NewsLocal News

Actions

Wagoner mother worried son's killer will be released from prison early

Web-Default-Image-KJRH_1280x720.png
Posted at 8:48 PM, Oct 09, 2020
and last updated 2020-10-09 22:29:28-04

WAGONER, Okla. — A man convicted in a Wagoner boy's death could be released early on a technicality from his 19-year sentence.

In November of 2013, 12-year-old Billy Lord was riding his bike home from a church event when Richard Roth hit and killed him with his SUV.

Roth was convicted of driving under the influence and manslaughter for Lord's death.

Pamela Chuculate-Sequichie is Billy Lord’s mother and is devastated that Roth could get out of jail so soon into his sentence.

“Well, I'm angry. I am so angry right now,” said Chuculate-Sequichie.

2 Works for You spoke to Pamela as she sat at Lord's roadside memorial in the place he laid dying in 2013.

“This is where I come, you know when I need to talk to him. I come down here to talk to him,” said Chuculate-Sequichie.

Due to a recent Supreme Court ruling in the McGirt case, Roth could be released from prison early. The ruling re-established tribal jurisdiction over Native Americans on Creek Nation land.

READ MORE: Supreme Court rules much of eastern Oklahoma remains tribal reservation

The case would fall under that ruling because Lord was a member of the Cherokee Nation and died on Muscogee (Creek) Nation reservation land.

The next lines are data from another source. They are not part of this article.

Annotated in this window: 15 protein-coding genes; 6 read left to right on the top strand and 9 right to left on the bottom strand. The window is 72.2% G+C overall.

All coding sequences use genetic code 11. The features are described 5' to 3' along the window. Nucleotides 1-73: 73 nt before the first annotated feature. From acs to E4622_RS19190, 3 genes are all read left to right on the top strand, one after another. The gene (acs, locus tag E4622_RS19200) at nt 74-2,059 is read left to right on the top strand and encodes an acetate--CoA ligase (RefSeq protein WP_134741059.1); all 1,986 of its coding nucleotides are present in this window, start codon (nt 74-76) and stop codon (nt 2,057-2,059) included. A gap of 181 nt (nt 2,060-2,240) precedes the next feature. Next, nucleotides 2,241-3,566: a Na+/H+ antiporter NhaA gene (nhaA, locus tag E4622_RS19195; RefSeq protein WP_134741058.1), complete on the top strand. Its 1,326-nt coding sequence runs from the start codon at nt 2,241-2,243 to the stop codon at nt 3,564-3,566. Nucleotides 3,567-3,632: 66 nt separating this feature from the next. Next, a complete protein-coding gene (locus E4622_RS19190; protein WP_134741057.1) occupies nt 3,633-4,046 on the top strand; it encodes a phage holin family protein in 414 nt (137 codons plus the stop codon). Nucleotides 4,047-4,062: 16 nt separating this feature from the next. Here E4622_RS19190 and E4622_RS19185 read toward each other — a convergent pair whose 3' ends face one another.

Roth is not a member of a federally recognized tribe, meaning the case would have to fall under federal jurisdiction, not state or tribal.

District Attorney Jack Thorp was the state prosecutor on Roth’s case back in 2014.

“Well, that is the tragedy of this, and you know, this is a huge tragedy anyway. But according to the information I'm receiving is the Federal Statute of Limitations for manslaughter would be five years, and so we're well outside of the Federal Statute of Limitations for them to take the case, and they are the only jurisdiction that will have criminal jurisdiction,” said Thorpe.

Thorp said Roth’s case is headed to the Court of Criminal Appeals and will likely fall under McGirt jurisdiction-- releasing him without the ability to indict on the same crime again.

He’s hoping the Federal Government will make an exception to the statute of limitations but knows that’s not likely to happen.

“It breaks my heart that the man that just ran down that little boy could be let out of prison over an issue like this, and especially when it's something that I have no control over. I mean I'm pretty desperate, I want this individual to get the justice that he deserves,” said Thorp.

As for Billy’s mother, she is heartbroken all over again.

“I’m so angry about this—I’m hurt. I feel like the justice system that I'm telling my children to obey, to respect, you know, to be here to defend if they have to. I feel like it has led us down, my tribe, I feel like my tribe’s let me down. I don't have nobody to turn to if I needed help," said Chuculate-Sequichie.

Even if Roth get’s out of prison Chuculate-Sequichie said she hopes that her son’s case sparks a conversation about justice in the wake of the McGirt Supreme Court ruling.

She hopes something is done to fix it and that no family has to suffer this kind of injustice.